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A pattern is emerging in cloud native: Microservices

Since 2014, microservices have expanded to become a widely adopted, powerful application architecture. The growth of cloud platforms has played a major role in microservices adoption, since applications that are built to run on those platforms follow a set of cloud-native guidelines. Although there’s no single set of rules that define cloud-native, a pattern is emerging, one that relies heavily on microservices.

However, this growth is not without its challenges. Although microservices have proven to be an effective way to develop and manage applications in production, they come with certain drawbacks. In this post, I’ll outline some modern application architectures, show the advantages and disadvantages of microservices, and describe some community-driven solutions that tackle those disadvantages.

Microservices in modern application architectures

Although modern apps encompass many different architectures, I see two ends of the spectrum: traditional on-prem apps and cloud-native apps.

Traditional applications

tradition on-prem apps In the past, when a company set out to develop an application, they would purchase hardware and then use a platform standard, like Java EE, to create the application to reside on that hardware. Java EE is quite powerful; it was used to create complex and efficient – but also clunky and monolithic – applications. To this day, these applications continue to chug along and power a large number of the back ends for applications we still use. However, this approach is rapidly losing traction in favor of cloud-native applications.

Cloud-native applications

On the other end of the spectrum lies cloud-native applications, which are often built using a microservices architecture. This new era of app development enables developers to choose the right language for the problem at hand. For example, developers might want to use Node.js to handle intensive IO operations through APIs but continue to use Java to handle computations of large numbers. This approach separates requirements and enables cross-functional teams to build each part of the stack using the preferred technology. With separate microservices making up each part of an application, scaling now becomes much easier and efficient.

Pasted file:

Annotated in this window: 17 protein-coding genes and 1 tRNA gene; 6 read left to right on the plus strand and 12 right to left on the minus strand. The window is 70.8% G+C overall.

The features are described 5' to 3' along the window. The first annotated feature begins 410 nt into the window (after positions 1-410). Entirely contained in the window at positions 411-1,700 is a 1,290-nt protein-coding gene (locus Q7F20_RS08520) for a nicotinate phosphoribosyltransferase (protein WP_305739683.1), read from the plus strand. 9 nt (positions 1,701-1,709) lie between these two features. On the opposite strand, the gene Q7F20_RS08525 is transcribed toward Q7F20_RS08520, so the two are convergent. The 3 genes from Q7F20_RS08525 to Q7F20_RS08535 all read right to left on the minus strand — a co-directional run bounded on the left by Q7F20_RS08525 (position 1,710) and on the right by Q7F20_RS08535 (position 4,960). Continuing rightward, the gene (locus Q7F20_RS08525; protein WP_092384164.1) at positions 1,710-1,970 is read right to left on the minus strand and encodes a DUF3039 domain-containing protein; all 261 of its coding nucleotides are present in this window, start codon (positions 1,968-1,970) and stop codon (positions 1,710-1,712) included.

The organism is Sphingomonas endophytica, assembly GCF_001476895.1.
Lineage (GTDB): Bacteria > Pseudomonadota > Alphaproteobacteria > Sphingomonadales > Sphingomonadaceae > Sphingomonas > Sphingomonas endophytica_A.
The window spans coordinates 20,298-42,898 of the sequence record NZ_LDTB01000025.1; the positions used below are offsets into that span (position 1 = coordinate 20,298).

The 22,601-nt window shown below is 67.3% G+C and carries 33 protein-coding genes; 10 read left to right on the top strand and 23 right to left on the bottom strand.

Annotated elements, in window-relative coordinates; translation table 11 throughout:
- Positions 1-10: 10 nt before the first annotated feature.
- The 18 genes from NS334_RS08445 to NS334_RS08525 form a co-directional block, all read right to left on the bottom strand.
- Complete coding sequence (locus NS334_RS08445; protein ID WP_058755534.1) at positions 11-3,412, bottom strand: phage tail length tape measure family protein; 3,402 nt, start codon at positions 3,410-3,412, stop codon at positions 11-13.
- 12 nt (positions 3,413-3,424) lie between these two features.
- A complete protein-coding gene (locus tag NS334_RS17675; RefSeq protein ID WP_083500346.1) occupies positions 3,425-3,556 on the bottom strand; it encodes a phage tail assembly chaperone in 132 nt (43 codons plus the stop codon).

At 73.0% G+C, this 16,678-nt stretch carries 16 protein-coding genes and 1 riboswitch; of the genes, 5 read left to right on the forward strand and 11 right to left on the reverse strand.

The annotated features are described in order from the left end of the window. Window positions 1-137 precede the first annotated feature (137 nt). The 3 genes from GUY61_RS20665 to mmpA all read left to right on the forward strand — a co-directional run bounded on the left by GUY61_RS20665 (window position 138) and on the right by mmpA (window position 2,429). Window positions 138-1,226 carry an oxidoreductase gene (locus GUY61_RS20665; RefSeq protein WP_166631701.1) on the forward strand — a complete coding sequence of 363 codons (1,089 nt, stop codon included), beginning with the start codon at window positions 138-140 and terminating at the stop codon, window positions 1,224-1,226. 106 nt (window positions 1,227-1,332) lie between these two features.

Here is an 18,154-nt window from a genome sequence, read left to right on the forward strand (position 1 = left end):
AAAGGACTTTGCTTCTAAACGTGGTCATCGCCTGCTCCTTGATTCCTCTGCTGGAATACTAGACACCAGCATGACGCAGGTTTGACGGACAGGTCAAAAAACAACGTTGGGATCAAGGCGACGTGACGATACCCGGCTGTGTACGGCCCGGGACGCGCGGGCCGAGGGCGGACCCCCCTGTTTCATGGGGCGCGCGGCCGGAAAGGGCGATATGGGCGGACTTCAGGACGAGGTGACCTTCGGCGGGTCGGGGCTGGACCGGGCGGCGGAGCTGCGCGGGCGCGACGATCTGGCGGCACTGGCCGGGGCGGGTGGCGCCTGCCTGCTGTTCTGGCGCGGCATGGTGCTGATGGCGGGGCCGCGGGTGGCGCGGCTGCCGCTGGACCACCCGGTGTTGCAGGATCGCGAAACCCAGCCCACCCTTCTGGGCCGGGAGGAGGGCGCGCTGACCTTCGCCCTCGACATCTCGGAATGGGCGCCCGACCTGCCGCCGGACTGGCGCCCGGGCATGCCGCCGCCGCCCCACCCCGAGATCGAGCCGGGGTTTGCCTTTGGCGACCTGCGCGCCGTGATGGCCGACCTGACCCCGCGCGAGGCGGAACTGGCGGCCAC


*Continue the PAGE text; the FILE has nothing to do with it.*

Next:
So why doesn’t everyone just use microservices to build new cloud-native applications? Because it’s incredibly difficult to refactor an existing traditional application to become microservice-based and truly cloud-native.

The solution: Hybrid applications

The solution comes in the form of hybrid architectures. Instead of following a lengthy process to rewrite the whole stack, you can continue to use the established traditional application while breaking off pieces to take advantage of cloud-native concepts.

hybrid architecture Let’s imagine a scenario: a traditional application is running into delays whenever the UI is accessed because the service that handles database access is becoming a bottleneck. Instead of scaling out the entire application, the developers choose to migrate the database access code into a new app based on Node.js, which performs well at handling large numbers of API calls asynchronously. They host this application in a public cloud and open secure access to the on-prem database. Finally, they scale up this individual service whenever they anticipate a high load on the application, allowing them to save big on server expenses. These developers are now effectively working on a hybrid application stack.

Eventually, more and more pieces are broken out of the monolith into their own microservices. This makes it easier for the team to develop future projects in a truly cloud-native fashion. For example, if a new mobile application needs to be developed and all the required components have already been refactored into microservices, they can proceed using a cloud-native approach.